The Norilsk Nickel Mining and Metallurgical Company in northern Russia is the largest single producer of palladium in the world. Significant amounts of mineable palladium are also found in two other places: the Lac des Îles igneous complex in northwestern Ontario, Canada and the Stillwater igneous complex in the state of Montana in the United States.

Such is the rarity and preciousness of palladium that many metric tons of ore have to be processed to obtain just a troy ounce of the precious metal. The ISO currency codes of palladium, as a commodity, are XPD and 964. Its price is approximately 150 U.S. dollars per troy ounce.

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Gold And Silver: The Two Precious Traditional Coinage Metals

Have you ever wondered if what you know about Precious Metals is accurate? Consider the following paragraphs and compare what you know to the latest info on Precious Metals.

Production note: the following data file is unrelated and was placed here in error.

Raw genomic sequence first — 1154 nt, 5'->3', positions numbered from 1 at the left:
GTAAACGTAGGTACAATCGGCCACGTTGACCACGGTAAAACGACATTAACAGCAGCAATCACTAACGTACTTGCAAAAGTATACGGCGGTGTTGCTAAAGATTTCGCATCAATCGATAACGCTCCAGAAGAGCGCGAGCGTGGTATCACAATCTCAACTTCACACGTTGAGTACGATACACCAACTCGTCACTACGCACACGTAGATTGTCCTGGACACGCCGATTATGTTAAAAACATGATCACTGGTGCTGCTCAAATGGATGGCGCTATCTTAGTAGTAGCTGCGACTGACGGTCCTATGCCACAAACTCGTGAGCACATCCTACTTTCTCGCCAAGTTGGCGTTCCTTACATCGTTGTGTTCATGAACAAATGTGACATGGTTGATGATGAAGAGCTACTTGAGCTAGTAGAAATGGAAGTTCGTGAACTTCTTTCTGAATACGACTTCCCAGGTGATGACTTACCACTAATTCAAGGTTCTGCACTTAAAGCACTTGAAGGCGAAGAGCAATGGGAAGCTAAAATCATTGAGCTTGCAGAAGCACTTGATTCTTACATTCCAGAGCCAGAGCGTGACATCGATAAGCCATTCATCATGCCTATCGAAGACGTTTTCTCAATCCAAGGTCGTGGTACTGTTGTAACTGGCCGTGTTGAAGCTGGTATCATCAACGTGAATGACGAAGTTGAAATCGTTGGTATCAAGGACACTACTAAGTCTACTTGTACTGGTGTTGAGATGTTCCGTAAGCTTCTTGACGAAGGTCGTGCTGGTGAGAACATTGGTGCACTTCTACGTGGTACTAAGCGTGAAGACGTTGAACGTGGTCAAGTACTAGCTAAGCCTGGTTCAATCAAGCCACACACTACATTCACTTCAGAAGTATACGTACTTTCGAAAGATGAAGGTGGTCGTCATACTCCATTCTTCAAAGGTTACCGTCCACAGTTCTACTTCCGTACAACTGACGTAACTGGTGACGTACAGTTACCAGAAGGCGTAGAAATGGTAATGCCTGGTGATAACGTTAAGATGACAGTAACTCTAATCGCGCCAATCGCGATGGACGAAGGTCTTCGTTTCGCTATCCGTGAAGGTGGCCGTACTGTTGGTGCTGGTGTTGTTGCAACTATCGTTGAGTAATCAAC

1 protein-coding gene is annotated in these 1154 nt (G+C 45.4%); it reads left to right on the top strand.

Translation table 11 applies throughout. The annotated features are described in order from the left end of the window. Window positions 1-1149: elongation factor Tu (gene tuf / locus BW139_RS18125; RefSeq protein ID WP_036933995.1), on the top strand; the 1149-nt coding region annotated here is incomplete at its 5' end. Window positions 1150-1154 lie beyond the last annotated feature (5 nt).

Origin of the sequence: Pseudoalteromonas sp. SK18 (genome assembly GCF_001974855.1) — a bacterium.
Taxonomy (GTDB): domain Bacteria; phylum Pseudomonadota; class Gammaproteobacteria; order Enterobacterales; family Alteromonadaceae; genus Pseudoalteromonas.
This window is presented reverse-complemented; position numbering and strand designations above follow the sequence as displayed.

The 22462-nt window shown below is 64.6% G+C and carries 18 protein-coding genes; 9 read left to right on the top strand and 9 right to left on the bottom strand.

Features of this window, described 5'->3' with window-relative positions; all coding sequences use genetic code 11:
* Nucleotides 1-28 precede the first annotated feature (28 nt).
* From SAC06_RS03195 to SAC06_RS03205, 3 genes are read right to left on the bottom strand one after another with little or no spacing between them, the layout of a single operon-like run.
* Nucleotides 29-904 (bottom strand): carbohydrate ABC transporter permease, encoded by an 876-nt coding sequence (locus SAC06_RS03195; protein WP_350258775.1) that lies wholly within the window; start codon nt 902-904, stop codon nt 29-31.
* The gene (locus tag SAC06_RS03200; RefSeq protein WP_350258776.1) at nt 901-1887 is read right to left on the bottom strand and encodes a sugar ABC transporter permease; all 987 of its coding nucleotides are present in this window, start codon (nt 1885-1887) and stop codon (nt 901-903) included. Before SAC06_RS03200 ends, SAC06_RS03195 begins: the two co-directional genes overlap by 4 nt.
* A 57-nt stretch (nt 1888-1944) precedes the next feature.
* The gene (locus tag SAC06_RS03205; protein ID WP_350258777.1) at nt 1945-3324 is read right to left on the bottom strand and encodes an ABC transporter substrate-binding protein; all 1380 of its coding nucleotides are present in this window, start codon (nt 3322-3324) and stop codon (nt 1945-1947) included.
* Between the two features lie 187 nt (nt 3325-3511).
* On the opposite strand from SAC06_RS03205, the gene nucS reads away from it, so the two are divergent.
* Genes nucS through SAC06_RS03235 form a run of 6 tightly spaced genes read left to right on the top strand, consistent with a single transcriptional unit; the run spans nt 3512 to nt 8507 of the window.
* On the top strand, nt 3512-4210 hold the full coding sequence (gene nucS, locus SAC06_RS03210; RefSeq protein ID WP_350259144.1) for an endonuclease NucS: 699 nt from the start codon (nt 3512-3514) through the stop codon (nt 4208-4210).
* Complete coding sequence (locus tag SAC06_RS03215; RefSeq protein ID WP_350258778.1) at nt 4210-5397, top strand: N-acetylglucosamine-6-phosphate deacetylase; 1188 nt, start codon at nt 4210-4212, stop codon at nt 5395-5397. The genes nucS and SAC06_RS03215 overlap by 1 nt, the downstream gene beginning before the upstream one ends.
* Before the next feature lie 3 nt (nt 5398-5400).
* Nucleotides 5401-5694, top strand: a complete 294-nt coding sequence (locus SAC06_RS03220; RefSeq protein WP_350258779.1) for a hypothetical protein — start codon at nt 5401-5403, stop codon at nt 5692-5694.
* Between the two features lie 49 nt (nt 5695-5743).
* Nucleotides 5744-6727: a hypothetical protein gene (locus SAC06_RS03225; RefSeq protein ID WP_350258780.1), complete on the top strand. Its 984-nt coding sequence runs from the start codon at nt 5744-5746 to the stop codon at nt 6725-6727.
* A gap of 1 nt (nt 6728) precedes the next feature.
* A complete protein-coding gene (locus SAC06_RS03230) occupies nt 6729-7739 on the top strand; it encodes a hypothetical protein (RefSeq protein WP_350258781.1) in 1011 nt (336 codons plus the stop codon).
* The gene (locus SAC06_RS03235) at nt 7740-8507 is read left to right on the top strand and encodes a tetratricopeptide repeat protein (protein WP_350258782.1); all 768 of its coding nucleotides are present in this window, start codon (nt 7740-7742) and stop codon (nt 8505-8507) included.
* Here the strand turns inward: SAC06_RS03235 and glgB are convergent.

Four transition metals make up group 11 of the periodic table of elements. All, except one, are considered traditional coinage metals. Qualifying this further, only two of these three traditional coinage metals are considered precious metals. These are gold and silver.

Gold and silver are rare and have high economic values. These things can’t be said of copper, the other traditional coinage metal. Occurring in nature in metallic form, these two precious metals can be produced sans the use of extraction metallurgy. These other characteristics of gold and silver make them both well suited for coinage:

? They are not radioactive.

? They are more ductile or softer than most other elements.

? They are less reactive compared with other elements.

? They have excellent luster.

? They have higher melting points compared with other metals.

The high-ductility property of gold and silver means they can be easily damaged as coins for circulation. Coins intended for circulation must be highly resistant to corrosion and wear. For this reason, gold or silver must be alloyed with other metals (example, manganese) so that the resulting coins will come out harder, more wear-resistant, and not easily damaged or deformed.